I don’t want to put you off this brilliant treatment but… yes, it’s not the most comfortable, though the amount it hurts depends on how it’s done. There are two ways of microneedling – you can either have a spiky roller, or a motorised pen with an oscillating tip which zings in and out about a hundred times a second – so fast that your practitioner can glide it across the face.
The machine pens put the needles in and out and make holes straight up and down. The roller, by contrast, creates more of a V-shaped rip because it goes in at a different angle to the one it comes out at. It sounds awful, but some practitioners actually prefer this because it creates a more definite wound.
Why microneedling is worth a bit of discomfort
While microneedling does hurt, there is a reason behind this and why practitioners aren’t all considered crazy for suggesting a course of this treatment. Microneedling creates a wound-healing response in the skin, which floods it with growth factors, and this kicks the skin’s production of complexion-freshening, skin-tightening collagen up a notch. This is the skin’s natural response to controlled injury, and the high standards of hygiene that practitioners adhere to when carrying this procedure out mean that it’s perfectly safe to make all these tiny wounds.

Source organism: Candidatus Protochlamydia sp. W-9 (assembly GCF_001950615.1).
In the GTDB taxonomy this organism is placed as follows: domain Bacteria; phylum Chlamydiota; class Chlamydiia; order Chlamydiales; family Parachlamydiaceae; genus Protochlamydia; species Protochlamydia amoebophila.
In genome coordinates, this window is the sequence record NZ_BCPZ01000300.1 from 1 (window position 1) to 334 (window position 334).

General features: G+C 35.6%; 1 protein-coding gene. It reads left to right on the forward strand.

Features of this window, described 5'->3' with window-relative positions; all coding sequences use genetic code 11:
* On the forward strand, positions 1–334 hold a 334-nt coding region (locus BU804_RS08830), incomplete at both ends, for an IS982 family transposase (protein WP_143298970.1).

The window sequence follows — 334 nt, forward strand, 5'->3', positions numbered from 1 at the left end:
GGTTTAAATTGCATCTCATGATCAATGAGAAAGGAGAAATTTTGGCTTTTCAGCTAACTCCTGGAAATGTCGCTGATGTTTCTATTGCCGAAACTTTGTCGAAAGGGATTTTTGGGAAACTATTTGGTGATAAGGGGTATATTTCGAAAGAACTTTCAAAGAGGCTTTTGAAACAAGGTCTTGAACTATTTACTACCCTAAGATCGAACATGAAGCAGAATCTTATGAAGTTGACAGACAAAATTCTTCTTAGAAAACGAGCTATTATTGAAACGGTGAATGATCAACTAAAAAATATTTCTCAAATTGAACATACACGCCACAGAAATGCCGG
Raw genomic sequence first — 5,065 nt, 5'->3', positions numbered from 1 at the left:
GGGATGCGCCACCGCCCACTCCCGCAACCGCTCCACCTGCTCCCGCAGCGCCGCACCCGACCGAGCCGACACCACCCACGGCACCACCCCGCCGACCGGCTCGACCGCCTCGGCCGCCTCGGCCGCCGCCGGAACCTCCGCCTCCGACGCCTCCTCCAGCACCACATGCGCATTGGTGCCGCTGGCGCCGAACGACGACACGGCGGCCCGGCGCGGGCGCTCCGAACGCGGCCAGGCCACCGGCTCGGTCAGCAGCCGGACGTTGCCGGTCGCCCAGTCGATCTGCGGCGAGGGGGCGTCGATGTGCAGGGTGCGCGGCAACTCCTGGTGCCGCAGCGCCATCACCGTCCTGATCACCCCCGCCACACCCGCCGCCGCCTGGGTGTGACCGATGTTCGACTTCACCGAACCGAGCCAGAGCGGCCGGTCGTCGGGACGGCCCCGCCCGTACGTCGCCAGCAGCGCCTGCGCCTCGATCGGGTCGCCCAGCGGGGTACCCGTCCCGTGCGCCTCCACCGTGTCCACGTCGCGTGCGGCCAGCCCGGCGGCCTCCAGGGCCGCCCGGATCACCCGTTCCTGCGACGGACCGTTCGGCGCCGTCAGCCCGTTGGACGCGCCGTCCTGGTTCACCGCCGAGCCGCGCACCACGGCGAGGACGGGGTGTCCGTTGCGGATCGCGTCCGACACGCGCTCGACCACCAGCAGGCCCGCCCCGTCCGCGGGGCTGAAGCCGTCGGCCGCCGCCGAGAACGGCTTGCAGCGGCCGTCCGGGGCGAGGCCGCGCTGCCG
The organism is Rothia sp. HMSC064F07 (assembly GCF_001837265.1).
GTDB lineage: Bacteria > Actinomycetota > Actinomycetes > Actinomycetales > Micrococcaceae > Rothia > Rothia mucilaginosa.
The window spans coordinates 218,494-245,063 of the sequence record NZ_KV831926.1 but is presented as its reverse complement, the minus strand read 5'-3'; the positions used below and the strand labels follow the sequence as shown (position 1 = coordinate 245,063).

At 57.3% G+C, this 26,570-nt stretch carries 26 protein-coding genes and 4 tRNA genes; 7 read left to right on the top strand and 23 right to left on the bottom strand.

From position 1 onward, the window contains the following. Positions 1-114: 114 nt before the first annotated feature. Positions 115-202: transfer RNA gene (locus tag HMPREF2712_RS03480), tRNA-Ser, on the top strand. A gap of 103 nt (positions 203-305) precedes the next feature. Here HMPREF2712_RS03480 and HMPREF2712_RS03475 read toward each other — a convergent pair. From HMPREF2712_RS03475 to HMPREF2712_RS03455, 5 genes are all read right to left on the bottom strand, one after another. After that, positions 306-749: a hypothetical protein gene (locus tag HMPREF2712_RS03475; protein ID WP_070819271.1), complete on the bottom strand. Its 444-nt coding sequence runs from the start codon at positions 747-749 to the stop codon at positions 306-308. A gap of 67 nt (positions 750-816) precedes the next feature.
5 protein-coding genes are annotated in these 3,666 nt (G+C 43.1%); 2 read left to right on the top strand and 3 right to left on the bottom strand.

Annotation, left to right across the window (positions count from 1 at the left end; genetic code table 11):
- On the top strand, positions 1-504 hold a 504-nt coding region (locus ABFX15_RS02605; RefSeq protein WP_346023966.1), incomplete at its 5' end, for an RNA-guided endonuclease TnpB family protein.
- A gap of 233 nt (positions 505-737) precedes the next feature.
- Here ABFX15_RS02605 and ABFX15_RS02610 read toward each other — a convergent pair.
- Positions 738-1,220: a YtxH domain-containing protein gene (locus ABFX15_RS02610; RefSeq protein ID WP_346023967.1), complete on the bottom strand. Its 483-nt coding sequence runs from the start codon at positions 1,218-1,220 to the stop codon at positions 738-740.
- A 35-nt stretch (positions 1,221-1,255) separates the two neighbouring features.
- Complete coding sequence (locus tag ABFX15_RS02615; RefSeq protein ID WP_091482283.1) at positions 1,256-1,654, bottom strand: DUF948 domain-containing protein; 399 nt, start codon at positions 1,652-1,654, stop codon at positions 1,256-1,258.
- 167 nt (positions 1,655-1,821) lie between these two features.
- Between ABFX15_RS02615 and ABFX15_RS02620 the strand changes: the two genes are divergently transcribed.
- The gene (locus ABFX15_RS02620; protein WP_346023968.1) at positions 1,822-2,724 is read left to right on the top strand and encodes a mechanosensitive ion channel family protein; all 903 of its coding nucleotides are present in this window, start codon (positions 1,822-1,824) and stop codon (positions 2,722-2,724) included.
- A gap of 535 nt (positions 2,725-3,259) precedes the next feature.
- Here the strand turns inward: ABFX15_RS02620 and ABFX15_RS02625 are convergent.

The amount that microneedling hurts also depends on your practitioner’s lightness of touch, and how many passes of the microneedling device they do. Another thing that affects your pain levels is if you’re having a sensitive skin day. Being tired, being on your period (or just about to have it), or having had a drink the night before all factor into this. You also might find it more painful if it’s the first time you’ve done something like this and are more afraid of it.
Because of the pain microneedling can cause, practitioners use a numbing anaesthetic cream – they tend to apply a serious amount of this. So despite the pain that it does cause, microneedling sounds more painful than it actually is.
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